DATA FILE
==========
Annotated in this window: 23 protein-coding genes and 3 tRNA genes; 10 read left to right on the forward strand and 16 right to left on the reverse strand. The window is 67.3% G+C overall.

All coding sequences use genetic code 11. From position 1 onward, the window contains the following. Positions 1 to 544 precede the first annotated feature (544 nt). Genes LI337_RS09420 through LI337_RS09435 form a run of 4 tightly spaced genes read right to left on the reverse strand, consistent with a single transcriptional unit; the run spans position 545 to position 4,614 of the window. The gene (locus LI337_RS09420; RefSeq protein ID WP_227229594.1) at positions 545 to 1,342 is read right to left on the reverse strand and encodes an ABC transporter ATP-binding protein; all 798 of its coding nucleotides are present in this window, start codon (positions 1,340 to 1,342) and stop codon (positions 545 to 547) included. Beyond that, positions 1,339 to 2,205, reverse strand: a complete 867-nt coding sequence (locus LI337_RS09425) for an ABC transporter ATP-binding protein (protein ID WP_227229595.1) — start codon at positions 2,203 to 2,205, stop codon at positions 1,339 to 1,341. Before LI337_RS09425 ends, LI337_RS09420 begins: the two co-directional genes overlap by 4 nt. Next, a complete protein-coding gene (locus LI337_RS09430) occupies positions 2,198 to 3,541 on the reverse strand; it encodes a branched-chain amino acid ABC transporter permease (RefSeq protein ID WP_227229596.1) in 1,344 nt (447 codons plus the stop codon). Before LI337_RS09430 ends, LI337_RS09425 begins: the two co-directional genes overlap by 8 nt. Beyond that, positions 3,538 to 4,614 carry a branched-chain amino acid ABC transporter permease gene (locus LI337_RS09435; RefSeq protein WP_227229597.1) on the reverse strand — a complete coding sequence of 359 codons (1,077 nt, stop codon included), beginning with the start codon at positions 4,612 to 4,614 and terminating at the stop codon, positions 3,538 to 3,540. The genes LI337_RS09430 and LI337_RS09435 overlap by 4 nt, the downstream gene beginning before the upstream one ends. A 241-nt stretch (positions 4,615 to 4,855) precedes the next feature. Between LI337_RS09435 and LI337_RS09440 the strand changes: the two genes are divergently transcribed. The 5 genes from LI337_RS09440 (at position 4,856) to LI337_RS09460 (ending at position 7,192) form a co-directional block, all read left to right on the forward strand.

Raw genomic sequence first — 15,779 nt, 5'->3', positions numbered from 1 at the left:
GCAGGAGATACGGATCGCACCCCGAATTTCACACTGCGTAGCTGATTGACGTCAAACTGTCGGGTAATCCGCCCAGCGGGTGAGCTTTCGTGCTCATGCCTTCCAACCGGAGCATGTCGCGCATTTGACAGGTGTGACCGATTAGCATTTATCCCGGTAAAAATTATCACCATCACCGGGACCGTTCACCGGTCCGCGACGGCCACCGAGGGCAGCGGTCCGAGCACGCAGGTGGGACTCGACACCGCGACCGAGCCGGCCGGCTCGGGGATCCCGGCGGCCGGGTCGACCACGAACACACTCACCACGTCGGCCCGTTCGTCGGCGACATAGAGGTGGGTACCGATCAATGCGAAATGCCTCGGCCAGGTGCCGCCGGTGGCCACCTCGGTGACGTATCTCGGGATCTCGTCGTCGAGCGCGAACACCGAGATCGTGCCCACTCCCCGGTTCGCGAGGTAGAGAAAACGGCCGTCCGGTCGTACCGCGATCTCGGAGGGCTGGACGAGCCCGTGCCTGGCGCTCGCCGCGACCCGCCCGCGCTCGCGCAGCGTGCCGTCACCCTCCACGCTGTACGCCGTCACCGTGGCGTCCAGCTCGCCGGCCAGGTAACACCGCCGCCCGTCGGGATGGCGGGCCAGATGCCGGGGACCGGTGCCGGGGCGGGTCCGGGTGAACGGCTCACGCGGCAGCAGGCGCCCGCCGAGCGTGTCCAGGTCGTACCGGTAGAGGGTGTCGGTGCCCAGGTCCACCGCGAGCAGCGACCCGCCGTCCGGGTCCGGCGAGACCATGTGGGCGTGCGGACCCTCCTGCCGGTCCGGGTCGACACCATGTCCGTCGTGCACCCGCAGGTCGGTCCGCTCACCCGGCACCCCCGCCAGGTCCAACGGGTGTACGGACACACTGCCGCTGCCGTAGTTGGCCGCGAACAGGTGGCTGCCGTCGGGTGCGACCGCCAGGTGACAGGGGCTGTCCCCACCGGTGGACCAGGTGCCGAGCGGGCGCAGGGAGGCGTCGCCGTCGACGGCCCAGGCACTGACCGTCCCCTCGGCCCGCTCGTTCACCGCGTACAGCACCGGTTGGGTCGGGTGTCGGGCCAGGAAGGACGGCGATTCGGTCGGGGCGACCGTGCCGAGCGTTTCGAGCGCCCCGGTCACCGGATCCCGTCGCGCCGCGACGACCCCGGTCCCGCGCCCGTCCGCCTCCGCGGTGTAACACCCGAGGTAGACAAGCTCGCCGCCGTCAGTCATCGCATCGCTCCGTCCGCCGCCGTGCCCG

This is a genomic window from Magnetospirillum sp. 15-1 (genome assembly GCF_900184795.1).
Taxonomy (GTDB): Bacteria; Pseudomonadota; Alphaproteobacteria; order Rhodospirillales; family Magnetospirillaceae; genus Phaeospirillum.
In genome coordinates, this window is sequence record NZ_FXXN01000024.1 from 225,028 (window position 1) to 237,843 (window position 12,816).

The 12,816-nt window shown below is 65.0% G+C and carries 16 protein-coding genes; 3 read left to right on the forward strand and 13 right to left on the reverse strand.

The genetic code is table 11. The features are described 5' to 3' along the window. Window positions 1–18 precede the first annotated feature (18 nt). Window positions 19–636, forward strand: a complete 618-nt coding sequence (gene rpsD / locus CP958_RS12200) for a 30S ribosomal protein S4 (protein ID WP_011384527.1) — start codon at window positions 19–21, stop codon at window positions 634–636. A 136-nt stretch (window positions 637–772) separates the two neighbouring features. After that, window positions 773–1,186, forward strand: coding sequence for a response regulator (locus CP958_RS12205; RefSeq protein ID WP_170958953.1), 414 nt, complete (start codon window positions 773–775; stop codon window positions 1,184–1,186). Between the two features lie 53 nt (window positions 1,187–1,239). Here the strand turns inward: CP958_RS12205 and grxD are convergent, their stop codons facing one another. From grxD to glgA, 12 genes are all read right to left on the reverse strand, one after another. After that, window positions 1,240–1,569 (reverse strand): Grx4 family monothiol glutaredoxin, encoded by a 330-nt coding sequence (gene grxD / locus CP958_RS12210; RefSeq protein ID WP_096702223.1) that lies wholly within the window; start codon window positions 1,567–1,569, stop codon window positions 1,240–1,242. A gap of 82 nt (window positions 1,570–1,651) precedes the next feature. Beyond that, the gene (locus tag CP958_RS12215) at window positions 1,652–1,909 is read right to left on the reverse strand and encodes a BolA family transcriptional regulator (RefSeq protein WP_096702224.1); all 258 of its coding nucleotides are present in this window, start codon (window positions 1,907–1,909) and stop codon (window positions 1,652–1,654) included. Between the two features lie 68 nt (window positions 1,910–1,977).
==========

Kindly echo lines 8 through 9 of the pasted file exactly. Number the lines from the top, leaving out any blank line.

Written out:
The 12,816-nt window shown below is 65.0% G+C and carries 16 protein-coding genes; 3 read left to right on the forward strand and 13 right to left on the reverse strand.

The genetic code is table 11. The features are described 5' to 3' along the window. Window positions 1–18 precede the first annotated feature (18 nt). Window positions 19–636, forward strand: a complete 618-nt coding sequence (gene rpsD / locus CP958_RS12200) for a 30S ribosomal protein S4 (protein ID WP_011384527.1) — start codon at window positions 19–21, stop codon at window positions 634–636. A 136-nt stretch (window positions 637–772) separates the two neighbouring features. After that, window positions 773–1,186, forward strand: coding sequence for a response regulator (locus CP958_RS12205; RefSeq protein ID WP_170958953.1), 414 nt, complete (start codon window positions 773–775; stop codon window positions 1,184–1,186). Between the two features lie 53 nt (window positions 1,187–1,239). Here the strand turns inward: CP958_RS12205 and grxD are convergent, their stop codons facing one another. From grxD to glgA, 12 genes are all read right to left on the reverse strand, one after another. After that, window positions 1,240–1,569 (reverse strand): Grx4 family monothiol glutaredoxin, encoded by a 330-nt coding sequence (gene grxD / locus CP958_RS12210; RefSeq protein ID WP_096702223.1) that lies wholly within the window; start codon window positions 1,567–1,569, stop codon window positions 1,240–1,242. A gap of 82 nt (window positions 1,570–1,651) precedes the next feature. Beyond that, the gene (locus tag CP958_RS12215) at window positions 1,652–1,909 is read right to left on the reverse strand and encodes a BolA family transcriptional regulator (RefSeq protein WP_096702224.1); all 258 of its coding nucleotides are present in this window, start codon (window positions 1,907–1,909) and stop codon (window positions 1,652–1,654) included. Between the two features lie 68 nt (window positions 1,910–1,977).